Treasures New and Old

By Ed Little

A Reading from Acts 13:26-43

26 “Brothers and sisters, you descendants of Abraham’s family and others who fear God, to us the message of this salvation has been sent. 27 Because the residents of Jerusalem and their leaders did not recognize him or understand the words of the prophets that are read every Sabbath, they fulfilled those words by condemning him. 28 Even though they found no cause for a sentence of death, they asked Pilate to have him killed. 29 When they had carried out everything that was written about him, they took him down from the tree and laid him in a tomb. 30 But God raised him from the dead, 31 and for many days he appeared to those who came up with him from Galilee to Jerusalem, and they are now his witnesses to the people. 32 And we bring you the good news that what God promised to our ancestors 33 he has fulfilled for us, their children, by raising Jesus; as also it is written in the second psalm,

‘You are my Son;
today I have begotten you.’

34 “As to his raising him from the dead, no more to return to corruption, he has spoken in this way,

‘I will give you the holy promises made to David.’

35 “Therefore he has also said in another psalm,

‘You will not let your Holy One experience corruption.’

36 “For David, after he had served the purpose of God in his own generation, died, was laid beside his ancestors, and experienced corruption, 37 but he whom God raised up experienced no corruption. 38 Let it be known to you therefore, brothers and sisters, that through this man forgiveness of sins is proclaimed to you; 39 by this Jesus everyone who believes is set free from all those sins from which you could not be freed by the law of Moses. 40 Beware, therefore, that what the prophets said does not happen to you:

41 ‘Look, you scoffers!
Be amazed and perish,
for in your days I am doing a work,
a work that you will never believe, even if someone tells you.’ ”

42 As Paul and Barnabas were going out, the people urged them to speak about these things again the next Sabbath. 43 When the meeting of the synagogue broke up, many Jews and devout converts to Judaism followed Paul and Barnabas, who spoke to them and urged them to continue in the grace of God.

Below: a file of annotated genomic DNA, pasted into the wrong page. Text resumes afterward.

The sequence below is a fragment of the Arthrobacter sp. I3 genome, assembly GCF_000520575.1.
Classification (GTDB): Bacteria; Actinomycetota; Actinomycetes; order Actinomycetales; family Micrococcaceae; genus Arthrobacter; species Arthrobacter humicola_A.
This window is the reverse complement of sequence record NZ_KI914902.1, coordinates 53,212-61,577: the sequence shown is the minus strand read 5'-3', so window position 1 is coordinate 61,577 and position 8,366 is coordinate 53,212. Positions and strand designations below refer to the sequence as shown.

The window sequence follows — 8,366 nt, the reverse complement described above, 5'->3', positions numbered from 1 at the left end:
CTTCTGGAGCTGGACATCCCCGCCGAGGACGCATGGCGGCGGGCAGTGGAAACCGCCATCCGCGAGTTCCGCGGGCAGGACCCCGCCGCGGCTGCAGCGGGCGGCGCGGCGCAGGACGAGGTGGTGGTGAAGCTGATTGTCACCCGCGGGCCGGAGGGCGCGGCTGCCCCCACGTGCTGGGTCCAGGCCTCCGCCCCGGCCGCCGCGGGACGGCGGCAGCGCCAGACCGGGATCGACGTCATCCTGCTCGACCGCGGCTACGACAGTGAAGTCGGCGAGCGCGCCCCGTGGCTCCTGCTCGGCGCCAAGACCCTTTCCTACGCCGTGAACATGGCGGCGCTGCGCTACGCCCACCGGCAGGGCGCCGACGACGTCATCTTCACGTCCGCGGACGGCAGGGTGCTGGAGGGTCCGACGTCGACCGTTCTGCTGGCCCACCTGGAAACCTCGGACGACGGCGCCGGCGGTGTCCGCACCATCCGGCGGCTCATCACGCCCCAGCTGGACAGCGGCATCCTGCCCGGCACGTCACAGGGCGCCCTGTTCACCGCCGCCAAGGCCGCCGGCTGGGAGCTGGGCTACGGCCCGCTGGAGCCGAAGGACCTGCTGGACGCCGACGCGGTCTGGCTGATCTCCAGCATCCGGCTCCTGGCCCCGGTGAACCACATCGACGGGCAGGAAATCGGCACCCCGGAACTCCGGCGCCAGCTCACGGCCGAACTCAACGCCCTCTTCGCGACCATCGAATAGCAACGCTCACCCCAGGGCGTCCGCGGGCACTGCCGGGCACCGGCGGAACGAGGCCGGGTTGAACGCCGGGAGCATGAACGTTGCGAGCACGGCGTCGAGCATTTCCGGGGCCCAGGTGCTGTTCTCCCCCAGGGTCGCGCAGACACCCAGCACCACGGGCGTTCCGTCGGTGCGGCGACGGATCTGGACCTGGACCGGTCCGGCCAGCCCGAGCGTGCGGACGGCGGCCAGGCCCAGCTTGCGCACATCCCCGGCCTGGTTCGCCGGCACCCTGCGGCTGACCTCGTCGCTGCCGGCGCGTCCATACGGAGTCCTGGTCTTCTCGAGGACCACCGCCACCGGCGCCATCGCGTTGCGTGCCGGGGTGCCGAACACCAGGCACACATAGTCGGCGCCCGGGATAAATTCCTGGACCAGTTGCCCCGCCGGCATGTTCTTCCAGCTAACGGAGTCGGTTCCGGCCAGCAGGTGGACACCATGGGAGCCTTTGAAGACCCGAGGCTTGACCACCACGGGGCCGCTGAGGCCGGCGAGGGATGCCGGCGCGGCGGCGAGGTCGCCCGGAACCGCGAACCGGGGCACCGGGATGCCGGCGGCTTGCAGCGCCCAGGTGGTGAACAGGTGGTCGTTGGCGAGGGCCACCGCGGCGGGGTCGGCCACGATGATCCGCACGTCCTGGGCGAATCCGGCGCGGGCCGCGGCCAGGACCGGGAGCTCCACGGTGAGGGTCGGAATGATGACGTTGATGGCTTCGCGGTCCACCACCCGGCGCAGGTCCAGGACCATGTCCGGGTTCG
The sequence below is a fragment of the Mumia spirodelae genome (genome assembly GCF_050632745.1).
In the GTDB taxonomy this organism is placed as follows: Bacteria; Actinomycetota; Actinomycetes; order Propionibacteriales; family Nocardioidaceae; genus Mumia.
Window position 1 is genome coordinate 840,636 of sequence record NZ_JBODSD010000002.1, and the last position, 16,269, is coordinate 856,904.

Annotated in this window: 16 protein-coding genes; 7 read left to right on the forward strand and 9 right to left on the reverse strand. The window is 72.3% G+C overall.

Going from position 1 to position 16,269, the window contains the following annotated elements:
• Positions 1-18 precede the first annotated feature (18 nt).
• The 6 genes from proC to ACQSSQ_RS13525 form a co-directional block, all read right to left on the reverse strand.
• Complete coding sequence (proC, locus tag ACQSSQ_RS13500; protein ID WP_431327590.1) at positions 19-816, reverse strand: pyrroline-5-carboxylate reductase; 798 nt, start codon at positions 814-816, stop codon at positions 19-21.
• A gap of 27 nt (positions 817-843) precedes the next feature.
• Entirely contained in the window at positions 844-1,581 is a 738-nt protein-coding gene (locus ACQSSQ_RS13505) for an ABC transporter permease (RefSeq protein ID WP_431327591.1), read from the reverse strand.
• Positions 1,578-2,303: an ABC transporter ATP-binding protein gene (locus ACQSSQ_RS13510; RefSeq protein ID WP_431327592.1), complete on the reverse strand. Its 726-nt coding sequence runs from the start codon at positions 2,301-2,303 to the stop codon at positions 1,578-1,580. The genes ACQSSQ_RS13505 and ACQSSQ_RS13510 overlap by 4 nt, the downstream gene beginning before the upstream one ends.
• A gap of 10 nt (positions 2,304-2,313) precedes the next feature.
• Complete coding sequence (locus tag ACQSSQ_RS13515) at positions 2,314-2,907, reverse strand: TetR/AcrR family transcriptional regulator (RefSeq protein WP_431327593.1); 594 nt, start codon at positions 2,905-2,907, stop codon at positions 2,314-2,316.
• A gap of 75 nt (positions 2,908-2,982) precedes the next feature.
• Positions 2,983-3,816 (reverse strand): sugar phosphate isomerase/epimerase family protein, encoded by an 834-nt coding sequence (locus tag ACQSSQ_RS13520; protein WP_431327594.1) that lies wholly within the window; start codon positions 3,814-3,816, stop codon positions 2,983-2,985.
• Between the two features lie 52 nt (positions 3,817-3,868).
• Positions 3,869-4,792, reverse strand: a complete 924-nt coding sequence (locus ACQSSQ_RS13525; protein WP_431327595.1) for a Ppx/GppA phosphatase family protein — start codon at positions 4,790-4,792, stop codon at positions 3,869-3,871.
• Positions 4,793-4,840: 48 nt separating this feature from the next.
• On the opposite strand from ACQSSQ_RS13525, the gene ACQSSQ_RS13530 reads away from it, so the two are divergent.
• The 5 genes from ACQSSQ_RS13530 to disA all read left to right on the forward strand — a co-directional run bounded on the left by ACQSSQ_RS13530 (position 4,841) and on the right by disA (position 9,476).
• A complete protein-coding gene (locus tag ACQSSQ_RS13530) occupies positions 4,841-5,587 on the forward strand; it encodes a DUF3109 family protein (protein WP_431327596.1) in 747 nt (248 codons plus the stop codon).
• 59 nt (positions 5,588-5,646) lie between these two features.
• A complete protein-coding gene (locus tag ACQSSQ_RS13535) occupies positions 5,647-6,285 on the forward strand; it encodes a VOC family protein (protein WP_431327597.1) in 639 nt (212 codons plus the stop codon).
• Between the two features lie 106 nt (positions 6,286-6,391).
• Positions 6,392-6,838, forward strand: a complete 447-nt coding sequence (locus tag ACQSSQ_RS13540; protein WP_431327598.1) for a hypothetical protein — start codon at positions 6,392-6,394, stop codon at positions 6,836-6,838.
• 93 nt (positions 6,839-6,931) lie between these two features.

Meditation

Early Christian preaching is remarkably consistent. The gospel is old, firmly planted in God’s promises uttered centuries before. In his sermon in the synagogue at Pisidian Antioch, Paul cites passage after passage from the Hebrew Scriptures to prove his point. Directly and indirectly, through allusions and hints, God prepared his people for the coming of the Messiah, for his condemnation and death, and for his resurrection. “Don’t ignore these hints,” Paul tells his listeners, “that what the prophets said does not happen to you,” making a grim reference to Habakkuk.

Yet the gospel is also new. Could we ever fully have anticipated the wondrous thing that God has done? Death itself has been reversed! The opaque words from the Old Testament, “You will not let your Holy One experience corruption,” only come clear in light of what God has done in Jesus Christ. “Let it be known to you, my brothers, that through this man forgiveness of sins is proclaimed to you; by this Jesus everyone who believes is set free.” When the Stone Table cracks and Aslan rises from the dead, the miracle displays (in C. S. Lewis’s words) “Deeper Magic from Before the Dawn of Time.” The new thing blooms, with roots stretching back and back and back.

How does your walk with Jesus reflect the oldness and the newness of the gospel? Both are essential for Christian discipleship. Like Paul’s listeners, we need roots, a grounding in what God has done: the history and teaching of his people, as well as our own memories of baptism, formation, conversion, spiritual awakening. And like Paul’s listeners, we need to open ourselves to God’s surprises. “I am about to do a new thing; now it springs forth, do you not perceive it?” (Is. 43:19). May Jesus bring forth in us “what is new and what is old” (Matt. 13:52)!

The Rt. Rev. Edward S. Little II was bishop of Northern Indiana for 16 years after serving parishes in Chicago, Los Angeles, and San Joaquin. He is the author of three books; most recently: The Heart of a Leader: St. Paul as Mentor, Model, and Encourager (2020).

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